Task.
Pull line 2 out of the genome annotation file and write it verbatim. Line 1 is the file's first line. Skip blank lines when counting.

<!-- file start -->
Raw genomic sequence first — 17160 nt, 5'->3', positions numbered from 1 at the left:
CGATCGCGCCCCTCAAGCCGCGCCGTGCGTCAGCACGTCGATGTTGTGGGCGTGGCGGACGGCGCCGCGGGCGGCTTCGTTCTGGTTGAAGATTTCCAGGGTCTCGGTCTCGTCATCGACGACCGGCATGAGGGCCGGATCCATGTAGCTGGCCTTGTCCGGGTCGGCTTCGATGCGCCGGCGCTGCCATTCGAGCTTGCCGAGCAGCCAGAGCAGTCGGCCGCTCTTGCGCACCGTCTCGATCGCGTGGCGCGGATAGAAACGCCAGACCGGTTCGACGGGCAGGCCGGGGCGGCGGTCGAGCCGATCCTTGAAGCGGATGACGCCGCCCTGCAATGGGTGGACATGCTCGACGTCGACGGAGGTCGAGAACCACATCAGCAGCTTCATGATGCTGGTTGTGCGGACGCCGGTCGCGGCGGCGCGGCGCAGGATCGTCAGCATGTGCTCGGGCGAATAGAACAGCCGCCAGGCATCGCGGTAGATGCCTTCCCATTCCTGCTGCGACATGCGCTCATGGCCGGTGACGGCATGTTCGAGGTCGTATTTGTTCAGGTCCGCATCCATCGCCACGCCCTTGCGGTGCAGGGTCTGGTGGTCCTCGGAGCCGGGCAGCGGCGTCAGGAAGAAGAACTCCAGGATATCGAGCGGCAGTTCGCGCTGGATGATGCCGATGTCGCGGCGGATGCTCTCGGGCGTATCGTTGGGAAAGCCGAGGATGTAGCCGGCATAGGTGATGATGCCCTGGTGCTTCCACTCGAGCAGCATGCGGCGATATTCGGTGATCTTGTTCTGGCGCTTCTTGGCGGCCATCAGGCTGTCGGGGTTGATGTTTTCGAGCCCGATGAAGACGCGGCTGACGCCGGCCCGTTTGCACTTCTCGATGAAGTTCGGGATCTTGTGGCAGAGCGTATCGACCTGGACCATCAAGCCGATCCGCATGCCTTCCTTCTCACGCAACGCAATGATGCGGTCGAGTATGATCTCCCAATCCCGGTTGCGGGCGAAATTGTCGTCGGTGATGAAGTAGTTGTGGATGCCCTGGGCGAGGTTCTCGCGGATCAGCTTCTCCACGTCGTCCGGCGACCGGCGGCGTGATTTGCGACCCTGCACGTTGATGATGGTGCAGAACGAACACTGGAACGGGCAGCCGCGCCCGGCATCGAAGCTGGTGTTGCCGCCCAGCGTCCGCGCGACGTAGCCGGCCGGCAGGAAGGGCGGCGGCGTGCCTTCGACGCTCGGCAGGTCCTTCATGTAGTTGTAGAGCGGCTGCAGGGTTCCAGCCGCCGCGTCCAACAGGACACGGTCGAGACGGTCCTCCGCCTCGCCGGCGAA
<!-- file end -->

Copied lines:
CGATCGCGCCCCTCAAGCCGCGCCGTGCGTCAGCACGTCGATGTTGTGGGCGTGGCGGACGGCGCCGCGGGCGGCTTCGTTCTGGTTGAAGATTTCCAGGGTCTCGGTCTCGTCATCGACGACCGGCATGAGGGCCGGATCCATGTAGCTGGCCTTGTCCGGGTCGGCTTCGATGCGCCGGCGCTGCCATTCGAGCTTGCCGAGCAGCCAGAGCAGTCGGCCGCTCTTGCGCACCGTCTCGATCGCGTGGCGCGGATAGAAACGCCAGACCGGTTCGACGGGCAGGCCGGGGCGGCGGTCGAGCCGATCCTTGAAGCGGATGACGCCGCCCTGCAATGGGTGGACATGCTCGACGTCGACGGAGGTCGAGAACCACATCAGCAGCTTCATGATGCTGGTTGTGCGGACGCCGGTCGCGGCGGCGCGGCGCAGGATCGTCAGCATGTGCTCGGGCGAATAGAACAGCCGCCAGGCATCGCGGTAGATGCCTTCCCATTCCTGCTGCGACATGCGCTCATGGCCGGTGACGGCATGTTCGAGGTCGTATTTGTTCAGGTCCGCATCCATCGCCACGCCCTTGCGGTGCAGGGTCTGGTGGTCCTCGGAGCCGGGCAGCGGCGTCAGGAAGAAGAACTCCAGGATATCGAGCGGCAGTTCGCGCTGGATGATGCCGATGTCGCGGCGGATGCTCTCGGGCGTATCGTTGGGAAAGCCGAGGATGTAGCCGGCATAGGTGATGATGCCCTGGTGCTTCCACTCGAGCAGCATGCGGCGATATTCGGTGATCTTGTTCTGGCGCTTCTTGGCGGCCATCAGGCTGTCGGGGTTGATGTTTTCGAGCCCGATGAAGACGCGGCTGACGCCGGCCCGTTTGCACTTCTCGATGAAGTTCGGGATCTTGTGGCAGAGCGTATCGACCTGGACCATCAAGCCGATCCGCATGCCTTCCTTCTCACGCAACGCAATGATGCGGTCGAGTATGATCTCCCAATCCCGGTTGCGGGCGAAATTGTCGTCGGTGATGAAGTAGTTGTGGATGCCCTGGGCGAGGTTCTCGCGGATCAGCTTCTCCACGTCGTCCGGCGACCGGCGGCGTGATTTGCGACCCTGCACGTTGATGATGGTGCAGAACGAACACTGGAACGGGCAGCCGCGCCCGGCATCGAAGCTGGTGTTGCCGCCCAGCGTCCGCGCGACGTAGCCGGCCGGCAGGAAGGGCGGCGGCGTGCCTTCGACGCTCGGCAGGTCCTTCATGTAGTTGTAGAGCGGCTGCAGGGTTCCAGCCGCCGCGTCCAACAGGACACGGTCGAGACGGTCCTCCGCCTCGCCGGCGAA